This chapter examines the emergence of the International Organization for Standardization (ISO) as global governor in the area of international product and management systems standardization. We outline a novel theoretical approach rooted in the theory of clubs (Buchanan 1965; Cornes and Sandler 1996; Prakash and Potoski 2006b) that analytically connects actors (governors) with institutions (governance systems). Unlike much of the regime literature, which tends to focus on governance systems established to mitigate international governance failures, this volume focuses on actors who establish, monitor, and enforce these rules. After all, given the lack of a global sovereign, it is not clear which actors govern at the international level, how, and with what consequences. As the introductory chapter notes, scholars often discuss global governance issues in passive voice, treating governance as a structure or a process. These discussions are not sufficiently agentic in that it is not clear how and why specific actors are involved in the unfolding of governance processes and the establishment, monitoring, and enforcement of governance systems.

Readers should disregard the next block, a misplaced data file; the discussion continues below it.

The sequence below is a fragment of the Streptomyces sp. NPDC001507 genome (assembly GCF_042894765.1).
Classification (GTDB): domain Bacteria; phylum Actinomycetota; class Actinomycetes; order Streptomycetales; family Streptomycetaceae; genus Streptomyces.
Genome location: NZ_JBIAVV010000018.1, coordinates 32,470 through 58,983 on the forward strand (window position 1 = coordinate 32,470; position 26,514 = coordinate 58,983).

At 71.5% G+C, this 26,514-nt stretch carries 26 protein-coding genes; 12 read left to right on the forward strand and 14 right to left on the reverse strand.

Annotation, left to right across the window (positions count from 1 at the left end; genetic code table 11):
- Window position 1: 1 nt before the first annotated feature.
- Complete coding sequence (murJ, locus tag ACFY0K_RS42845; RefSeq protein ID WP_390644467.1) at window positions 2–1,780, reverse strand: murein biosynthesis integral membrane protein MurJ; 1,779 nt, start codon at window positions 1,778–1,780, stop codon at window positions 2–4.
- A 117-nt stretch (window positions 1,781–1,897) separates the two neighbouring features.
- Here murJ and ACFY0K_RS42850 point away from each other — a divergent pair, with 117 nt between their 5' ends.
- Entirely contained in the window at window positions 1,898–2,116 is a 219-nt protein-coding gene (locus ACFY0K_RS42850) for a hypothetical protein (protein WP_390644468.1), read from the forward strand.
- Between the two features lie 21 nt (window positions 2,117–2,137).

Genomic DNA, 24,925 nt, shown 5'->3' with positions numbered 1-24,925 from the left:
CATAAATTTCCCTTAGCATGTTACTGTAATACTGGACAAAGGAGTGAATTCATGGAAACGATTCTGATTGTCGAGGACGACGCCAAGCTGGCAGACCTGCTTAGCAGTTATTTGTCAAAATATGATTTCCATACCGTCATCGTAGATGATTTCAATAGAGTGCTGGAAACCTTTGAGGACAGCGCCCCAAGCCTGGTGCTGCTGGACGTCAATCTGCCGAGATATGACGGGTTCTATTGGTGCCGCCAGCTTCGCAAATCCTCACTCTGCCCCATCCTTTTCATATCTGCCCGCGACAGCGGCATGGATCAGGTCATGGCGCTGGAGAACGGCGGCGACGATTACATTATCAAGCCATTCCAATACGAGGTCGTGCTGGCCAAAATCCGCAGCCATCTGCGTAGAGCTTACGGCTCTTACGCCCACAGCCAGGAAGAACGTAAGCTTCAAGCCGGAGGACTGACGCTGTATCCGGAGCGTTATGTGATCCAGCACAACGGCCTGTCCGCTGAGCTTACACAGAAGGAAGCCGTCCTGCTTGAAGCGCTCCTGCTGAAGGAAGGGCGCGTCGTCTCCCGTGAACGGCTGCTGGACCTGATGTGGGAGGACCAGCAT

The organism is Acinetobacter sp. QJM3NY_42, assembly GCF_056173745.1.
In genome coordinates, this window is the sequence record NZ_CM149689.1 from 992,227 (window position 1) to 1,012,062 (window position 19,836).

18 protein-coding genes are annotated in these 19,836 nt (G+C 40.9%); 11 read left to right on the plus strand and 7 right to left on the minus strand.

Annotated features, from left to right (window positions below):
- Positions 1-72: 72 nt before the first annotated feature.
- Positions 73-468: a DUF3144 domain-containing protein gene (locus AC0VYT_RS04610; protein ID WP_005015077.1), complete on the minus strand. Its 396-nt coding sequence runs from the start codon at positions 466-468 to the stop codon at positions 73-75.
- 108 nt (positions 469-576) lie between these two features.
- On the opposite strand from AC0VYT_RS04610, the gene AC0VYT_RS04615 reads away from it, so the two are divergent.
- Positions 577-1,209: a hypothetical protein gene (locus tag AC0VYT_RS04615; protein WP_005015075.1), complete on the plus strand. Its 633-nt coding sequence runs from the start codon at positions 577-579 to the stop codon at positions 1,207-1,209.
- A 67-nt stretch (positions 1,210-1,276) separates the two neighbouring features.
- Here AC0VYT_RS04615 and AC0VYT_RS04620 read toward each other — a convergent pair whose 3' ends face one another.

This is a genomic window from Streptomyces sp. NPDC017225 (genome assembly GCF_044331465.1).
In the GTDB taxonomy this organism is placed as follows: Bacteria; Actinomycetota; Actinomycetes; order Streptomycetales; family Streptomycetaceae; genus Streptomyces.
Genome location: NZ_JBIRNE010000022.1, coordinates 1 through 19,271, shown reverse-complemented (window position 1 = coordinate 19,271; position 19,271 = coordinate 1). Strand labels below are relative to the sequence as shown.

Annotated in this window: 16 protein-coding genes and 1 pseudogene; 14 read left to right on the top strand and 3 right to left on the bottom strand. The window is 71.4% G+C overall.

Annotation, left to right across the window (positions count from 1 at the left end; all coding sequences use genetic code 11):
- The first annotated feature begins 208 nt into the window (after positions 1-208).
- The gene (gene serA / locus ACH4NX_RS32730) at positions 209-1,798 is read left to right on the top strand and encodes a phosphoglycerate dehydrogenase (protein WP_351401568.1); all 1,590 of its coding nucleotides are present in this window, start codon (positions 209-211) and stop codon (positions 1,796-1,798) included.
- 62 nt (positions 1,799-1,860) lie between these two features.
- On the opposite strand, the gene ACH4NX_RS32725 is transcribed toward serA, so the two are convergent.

Both governments and nongovernmental actors supply governance systems. While we illustrate our club theory approach in the context of a nongovernmental governor – the International Organization for Standardization and a specific governance system it has created, ISO 14001 – our perspective is sufficiently general to be employed to study intergovernmental as well as hybrid governors – an important issue given that we seldom find policy monopolies in policy domains.